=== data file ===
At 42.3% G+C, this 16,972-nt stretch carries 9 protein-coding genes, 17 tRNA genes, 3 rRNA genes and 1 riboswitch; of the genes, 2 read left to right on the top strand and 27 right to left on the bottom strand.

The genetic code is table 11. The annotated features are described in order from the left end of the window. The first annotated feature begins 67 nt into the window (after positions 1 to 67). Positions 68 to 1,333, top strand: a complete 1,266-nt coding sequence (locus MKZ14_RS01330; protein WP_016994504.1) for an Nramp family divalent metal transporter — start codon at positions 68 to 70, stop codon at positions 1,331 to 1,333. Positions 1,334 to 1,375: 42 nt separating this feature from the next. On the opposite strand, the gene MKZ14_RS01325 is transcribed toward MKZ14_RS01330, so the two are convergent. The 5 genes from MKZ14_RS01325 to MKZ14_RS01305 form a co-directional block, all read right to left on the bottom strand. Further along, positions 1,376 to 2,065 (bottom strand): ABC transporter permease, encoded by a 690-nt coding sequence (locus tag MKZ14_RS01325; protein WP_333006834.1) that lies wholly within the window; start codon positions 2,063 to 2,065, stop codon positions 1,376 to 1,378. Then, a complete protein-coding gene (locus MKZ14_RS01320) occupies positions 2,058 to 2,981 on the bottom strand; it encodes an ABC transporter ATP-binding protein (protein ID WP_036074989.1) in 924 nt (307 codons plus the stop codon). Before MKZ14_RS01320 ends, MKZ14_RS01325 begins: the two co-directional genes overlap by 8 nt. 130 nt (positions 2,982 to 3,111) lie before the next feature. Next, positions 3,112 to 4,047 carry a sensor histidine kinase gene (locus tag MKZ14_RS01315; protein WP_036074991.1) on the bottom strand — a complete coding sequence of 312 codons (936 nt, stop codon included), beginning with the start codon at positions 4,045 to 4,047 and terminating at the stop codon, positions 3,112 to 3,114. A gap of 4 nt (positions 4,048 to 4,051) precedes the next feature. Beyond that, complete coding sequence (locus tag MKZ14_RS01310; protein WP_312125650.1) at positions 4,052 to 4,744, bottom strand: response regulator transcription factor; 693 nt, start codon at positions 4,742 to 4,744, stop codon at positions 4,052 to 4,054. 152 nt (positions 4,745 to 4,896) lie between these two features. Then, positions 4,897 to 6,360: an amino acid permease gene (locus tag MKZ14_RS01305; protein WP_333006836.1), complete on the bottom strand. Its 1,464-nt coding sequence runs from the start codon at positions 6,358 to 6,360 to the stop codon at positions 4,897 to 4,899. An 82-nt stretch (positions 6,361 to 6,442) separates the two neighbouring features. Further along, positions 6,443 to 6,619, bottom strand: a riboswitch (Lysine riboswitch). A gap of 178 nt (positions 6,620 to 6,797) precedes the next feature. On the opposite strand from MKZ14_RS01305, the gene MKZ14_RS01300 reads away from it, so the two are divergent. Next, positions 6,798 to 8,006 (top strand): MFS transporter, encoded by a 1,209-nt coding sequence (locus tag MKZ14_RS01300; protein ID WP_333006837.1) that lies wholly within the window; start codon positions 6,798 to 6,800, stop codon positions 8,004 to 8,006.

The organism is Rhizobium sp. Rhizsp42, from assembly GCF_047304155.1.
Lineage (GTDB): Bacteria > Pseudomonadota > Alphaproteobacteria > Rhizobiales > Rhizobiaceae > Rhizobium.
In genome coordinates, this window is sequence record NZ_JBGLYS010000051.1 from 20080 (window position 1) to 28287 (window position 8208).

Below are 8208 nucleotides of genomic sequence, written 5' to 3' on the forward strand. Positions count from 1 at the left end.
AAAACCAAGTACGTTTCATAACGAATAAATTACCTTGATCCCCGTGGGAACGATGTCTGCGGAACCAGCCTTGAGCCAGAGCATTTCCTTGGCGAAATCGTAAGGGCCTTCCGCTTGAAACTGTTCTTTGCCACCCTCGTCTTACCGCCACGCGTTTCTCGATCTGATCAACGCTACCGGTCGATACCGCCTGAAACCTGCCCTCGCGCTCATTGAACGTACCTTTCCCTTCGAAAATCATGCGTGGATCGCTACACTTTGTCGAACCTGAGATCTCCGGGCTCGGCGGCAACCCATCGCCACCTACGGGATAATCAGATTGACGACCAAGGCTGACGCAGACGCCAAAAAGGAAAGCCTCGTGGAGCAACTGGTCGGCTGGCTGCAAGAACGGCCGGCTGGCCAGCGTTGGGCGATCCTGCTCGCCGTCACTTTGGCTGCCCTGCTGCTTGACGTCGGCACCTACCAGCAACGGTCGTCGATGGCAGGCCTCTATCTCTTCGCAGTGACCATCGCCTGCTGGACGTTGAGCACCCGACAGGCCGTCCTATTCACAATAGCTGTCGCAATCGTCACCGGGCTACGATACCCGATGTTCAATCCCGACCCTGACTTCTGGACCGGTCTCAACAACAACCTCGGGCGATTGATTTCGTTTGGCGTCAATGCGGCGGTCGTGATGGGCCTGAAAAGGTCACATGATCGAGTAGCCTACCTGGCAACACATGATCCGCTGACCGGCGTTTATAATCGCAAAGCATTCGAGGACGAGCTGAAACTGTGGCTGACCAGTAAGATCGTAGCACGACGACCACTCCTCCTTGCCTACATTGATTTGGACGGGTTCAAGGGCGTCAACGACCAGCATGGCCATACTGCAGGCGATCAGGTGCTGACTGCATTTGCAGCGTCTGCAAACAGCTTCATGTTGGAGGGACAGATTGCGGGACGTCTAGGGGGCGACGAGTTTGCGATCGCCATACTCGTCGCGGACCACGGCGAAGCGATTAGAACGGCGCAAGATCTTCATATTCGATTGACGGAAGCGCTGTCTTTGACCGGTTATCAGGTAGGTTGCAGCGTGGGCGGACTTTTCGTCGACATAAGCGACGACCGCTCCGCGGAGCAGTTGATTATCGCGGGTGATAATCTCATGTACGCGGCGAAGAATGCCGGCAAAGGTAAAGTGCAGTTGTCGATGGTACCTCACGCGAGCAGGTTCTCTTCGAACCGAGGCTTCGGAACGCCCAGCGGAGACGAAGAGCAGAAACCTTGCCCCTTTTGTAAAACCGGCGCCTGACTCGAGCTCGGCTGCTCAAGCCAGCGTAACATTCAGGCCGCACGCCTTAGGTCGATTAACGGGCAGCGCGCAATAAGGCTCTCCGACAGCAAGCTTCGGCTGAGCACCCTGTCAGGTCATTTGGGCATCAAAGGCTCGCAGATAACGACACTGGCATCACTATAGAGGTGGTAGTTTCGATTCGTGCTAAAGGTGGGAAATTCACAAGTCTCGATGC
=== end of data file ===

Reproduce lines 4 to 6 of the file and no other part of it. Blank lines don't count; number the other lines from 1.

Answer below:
Lineage (GTDB): Bacteria > Pseudomonadota > Alphaproteobacteria > Rhizobiales > Rhizobiaceae > Rhizobium.
In genome coordinates, this window is sequence record NZ_JBGLYS010000051.1 from 20080 (window position 1) to 28287 (window position 8208).

Below are 8208 nucleotides of genomic sequence, written 5' to 3' on the forward strand. Positions count from 1 at the left end.